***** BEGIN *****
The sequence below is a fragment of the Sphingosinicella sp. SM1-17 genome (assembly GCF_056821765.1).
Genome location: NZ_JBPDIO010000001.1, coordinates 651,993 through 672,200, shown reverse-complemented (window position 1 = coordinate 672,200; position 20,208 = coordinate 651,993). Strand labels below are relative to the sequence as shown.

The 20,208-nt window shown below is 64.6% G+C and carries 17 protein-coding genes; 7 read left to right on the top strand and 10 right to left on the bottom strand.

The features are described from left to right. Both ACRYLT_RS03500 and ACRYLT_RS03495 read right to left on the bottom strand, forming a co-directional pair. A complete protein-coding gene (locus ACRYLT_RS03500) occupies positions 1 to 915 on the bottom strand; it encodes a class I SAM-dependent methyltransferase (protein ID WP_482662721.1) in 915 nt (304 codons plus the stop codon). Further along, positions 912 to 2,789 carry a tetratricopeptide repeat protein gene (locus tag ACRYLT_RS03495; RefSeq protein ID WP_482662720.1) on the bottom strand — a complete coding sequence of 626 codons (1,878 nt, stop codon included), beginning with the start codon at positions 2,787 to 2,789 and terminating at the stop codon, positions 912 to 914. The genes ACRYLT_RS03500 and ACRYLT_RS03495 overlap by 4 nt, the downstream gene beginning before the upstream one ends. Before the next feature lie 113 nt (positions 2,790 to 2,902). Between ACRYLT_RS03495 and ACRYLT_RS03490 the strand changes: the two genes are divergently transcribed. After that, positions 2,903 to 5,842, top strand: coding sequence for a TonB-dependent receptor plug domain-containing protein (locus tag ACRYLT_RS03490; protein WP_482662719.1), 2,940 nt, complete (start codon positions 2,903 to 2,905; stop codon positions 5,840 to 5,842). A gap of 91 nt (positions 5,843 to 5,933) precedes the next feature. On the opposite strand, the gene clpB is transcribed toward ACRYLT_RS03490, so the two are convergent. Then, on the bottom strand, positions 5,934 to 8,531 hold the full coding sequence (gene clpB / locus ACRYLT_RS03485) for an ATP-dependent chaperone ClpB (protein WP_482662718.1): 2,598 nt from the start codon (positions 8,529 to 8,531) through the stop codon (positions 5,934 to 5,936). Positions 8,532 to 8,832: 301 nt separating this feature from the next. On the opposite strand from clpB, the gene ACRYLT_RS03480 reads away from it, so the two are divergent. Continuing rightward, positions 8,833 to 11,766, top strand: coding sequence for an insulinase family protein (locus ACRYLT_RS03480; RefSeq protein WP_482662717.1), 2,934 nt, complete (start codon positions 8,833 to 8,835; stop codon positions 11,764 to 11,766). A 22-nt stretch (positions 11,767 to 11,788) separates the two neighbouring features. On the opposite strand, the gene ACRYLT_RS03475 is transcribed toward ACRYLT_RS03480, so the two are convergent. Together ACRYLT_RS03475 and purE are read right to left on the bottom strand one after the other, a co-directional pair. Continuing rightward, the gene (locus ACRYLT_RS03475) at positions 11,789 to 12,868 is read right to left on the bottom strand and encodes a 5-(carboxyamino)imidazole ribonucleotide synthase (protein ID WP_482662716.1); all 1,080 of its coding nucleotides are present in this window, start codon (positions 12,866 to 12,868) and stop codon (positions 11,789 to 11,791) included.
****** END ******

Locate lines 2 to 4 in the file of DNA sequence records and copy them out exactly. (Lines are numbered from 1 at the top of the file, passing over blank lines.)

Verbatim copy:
Genome location: NZ_JBPDIO010000001.1, coordinates 651,993 through 672,200, shown reverse-complemented (window position 1 = coordinate 672,200; position 20,208 = coordinate 651,993). Strand labels below are relative to the sequence as shown.

The 20,208-nt window shown below is 64.6% G+C and carries 17 protein-coding genes; 7 read left to right on the top strand and 10 right to left on the bottom strand.

The features are described from left to right. Both ACRYLT_RS03500 and ACRYLT_RS03495 read right to left on the bottom strand, forming a co-directional pair. A complete protein-coding gene (locus ACRYLT_RS03500) occupies positions 1 to 915 on the bottom strand; it encodes a class I SAM-dependent methyltransferase (protein ID WP_482662721.1) in 915 nt (304 codons plus the stop codon). Further along, positions 912 to 2,789 carry a tetratricopeptide repeat protein gene (locus tag ACRYLT_RS03495; RefSeq protein ID WP_482662720.1) on the bottom strand — a complete coding sequence of 626 codons (1,878 nt, stop codon included), beginning with the start codon at positions 2,787 to 2,789 and terminating at the stop codon, positions 912 to 914. The genes ACRYLT_RS03500 and ACRYLT_RS03495 overlap by 4 nt, the downstream gene beginning before the upstream one ends. Before the next feature lie 113 nt (positions 2,790 to 2,902). Between ACRYLT_RS03495 and ACRYLT_RS03490 the strand changes: the two genes are divergently transcribed. After that, positions 2,903 to 5,842, top strand: coding sequence for a TonB-dependent receptor plug domain-containing protein (locus tag ACRYLT_RS03490; protein WP_482662719.1), 2,940 nt, complete (start codon positions 2,903 to 2,905; stop codon positions 5,840 to 5,842). A gap of 91 nt (positions 5,843 to 5,933) precedes the next feature. On the opposite strand, the gene clpB is transcribed toward ACRYLT_RS03490, so the two are convergent. Then, on the bottom strand, positions 5,934 to 8,531 hold the full coding sequence (gene clpB / locus ACRYLT_RS03485) for an ATP-dependent chaperone ClpB (protein WP_482662718.1): 2,598 nt from the start codon (positions 8,529 to 8,531) through the stop codon (positions 5,934 to 5,936). Positions 8,532 to 8,832: 301 nt separating this feature from the next. On the opposite strand from clpB, the gene ACRYLT_RS03480 reads away from it, so the two are divergent. Continuing rightward, positions 8,833 to 11,766, top strand: coding sequence for an insulinase family protein (locus ACRYLT_RS03480; RefSeq protein WP_482662717.1), 2,934 nt, complete (start codon positions 8,833 to 8,835; stop codon positions 11,764 to 11,766). A 22-nt stretch (positions 11,767 to 11,788) separates the two neighbouring features. On the opposite strand, the gene ACRYLT_RS03475 is transcribed toward ACRYLT_RS03480, so the two are convergent. Together ACRYLT_RS03475 and purE are read right to left on the bottom strand one after the other, a co-directional pair. Continuing rightward, the gene (locus ACRYLT_RS03475) at positions 11,789 to 12,868 is read right to left on the bottom strand and encodes a 5-(carboxyamino)imidazole ribonucleotide synthase (protein ID WP_482662716.1); all 1,080 of its coding nucleotides are present in this window, start codon (positions 12,866 to 12,868) and stop codon (positions 11,789 to 11,791) included.